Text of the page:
International organizations have come together to launch a new One Health High-Level Expert Panel to improve understanding of how diseases with the potential to trigger pandemics, emerge and spread.
The panel will advise four international organizations – the Food and Agriculture Organization of the United Nations (FAO); the World Organisation for Animal Health (OIE); the United Nations Environment Programme (UNEP); and the World Health Organization (WHO) – on the development of a long-term global plan of action to avert outbreaks of diseases like H5N1 avian influenza; MERS; Ebola; Zika, and, possibly, COVID-19. Three quarters of all emerging infectious diseases originate in animals.
It will operate under the One Health Approach, which recognizes the links between the health of people, animals, and the environment and highlights the need for specialists in multiple sectors to address any health threats and prevent disruption to agri-food systems.
Key first steps will include systematic analyses of scientific knowledge about the factors that lead to transmission of a disease from animal to human and vice versa; development of risk assessment and surveillance frameworks; identification of capacity gaps as well as agreement on good practices to prevent and prepare for zoonotic outbreaks.
The panel will consider the impact of human activity on the environment and wildlife habitats. Critical areas will include food production and distribution; urbanization and infrastructure development; international travel and trade; activities that lead to biodiversity loss and climate change; and those that put increased pressure on the natural resource base – all of which can lead to the emergence of zoonotic diseases.
The panel will guide development of a dynamic new research agenda and draw up evidence-based recommendations for global, regional, national and local action.
Dr Tedros Adhanom Ghebreyesus, WHO Director-General said: “Human health does not exist in a vacuum, and nor can our efforts to protect and promote it. The close links between human, animal and environmental health demand close collaboration, communication and coordination between the relevant sectors. The High-Level Expert Panel is a much-needed initiative to transform One Health from a concept to concrete policies that safeguard the health of the world’s people.”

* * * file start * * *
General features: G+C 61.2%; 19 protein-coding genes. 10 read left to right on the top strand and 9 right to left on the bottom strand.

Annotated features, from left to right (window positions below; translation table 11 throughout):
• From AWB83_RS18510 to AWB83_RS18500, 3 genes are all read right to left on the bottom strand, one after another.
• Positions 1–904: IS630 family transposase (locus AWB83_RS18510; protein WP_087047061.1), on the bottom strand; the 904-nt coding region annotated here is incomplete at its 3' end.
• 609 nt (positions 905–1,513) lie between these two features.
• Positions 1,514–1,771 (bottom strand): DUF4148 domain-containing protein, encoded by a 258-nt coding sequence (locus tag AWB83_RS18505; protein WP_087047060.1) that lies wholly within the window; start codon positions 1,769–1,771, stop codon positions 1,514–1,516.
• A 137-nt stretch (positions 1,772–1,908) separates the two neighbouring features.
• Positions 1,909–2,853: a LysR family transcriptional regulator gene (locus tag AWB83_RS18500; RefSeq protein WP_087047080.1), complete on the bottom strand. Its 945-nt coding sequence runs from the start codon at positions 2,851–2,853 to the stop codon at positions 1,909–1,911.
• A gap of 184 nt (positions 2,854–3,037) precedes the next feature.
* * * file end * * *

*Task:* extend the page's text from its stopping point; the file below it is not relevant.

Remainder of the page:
Dr QU Dongyu, FAO Director General, told the panel: “This panel will contribute to advancing the One Health agenda, by helping to better understand the root causes of disease emergence and spread, and informing decision-makers to prevent long-term public health risks. I encourage it to be a shining example of silo-breaking, systems thinking and open dialogue. Expectations for collective action and the need for effective collaboration have never been higher.”
Dr Monique Éloit, Director General of the World Organisation for Animal Health noted: “The COVID-19 pandemic is a stark reminder that collaboration across sectors is absolutely critical for global health. The newly established One Health High-Level Expert Panel will contribute to bringing together diverse scientific expertise. United, we will better anticipate global health threats and work to control risks at the animal source. Our Organisation is proud to provide high-level expertise, along with our partners, to develop science-based ‘One Health’ strategies and programmes.
Inger Andersen, Executive Director of UNEP observed: “To end the triple planetary crisis of climate change, biodiversity loss and pollution that threaten our peace and prosperity, we have to understand that human, animal and planetary health go hand in hand. We must do more to promote transformative actions that target the root causes of nature’s destruction.The One Health High-Level Expert Panel is an important step in recognizing the complex, multidisciplinary issues at the interface of human, animal, and environmental health.
The Ministers for Foreign Affairs of France and Germany also joined the public launch of the One Health High-Level Expert Panel.
Mr Jean-Yves Le Drian, Minister for Europe and Foreign Affairs, France commented: “The COVID-19 pandemic, whose zoonotic origin is strongly suspected, underlines how closely human, animal and environmental health are linked. It demonstrates the importance of the ‘One Health’ approach. It is in this context that France, together with Germany, proposed the creation of such a Panel at the meeting of the Alliance for Multilateralism organized on the occasion of the Paris Peace Forum on 12 November 2020.”
Mr Heiko Maas, Minister for Foreign Affairs, Germany, said: “COVID-19 has painfully reminded us that the health of humans, animals and the environment around the world is closely connected: Nobody is safe until everybody is safe. This is what we have to bear in mind to prevent future pandemics. The establishment of the One Health High-Level Expert Panel thus marks an important step in the right direction. Germany and France will continue to support the panel’s work.”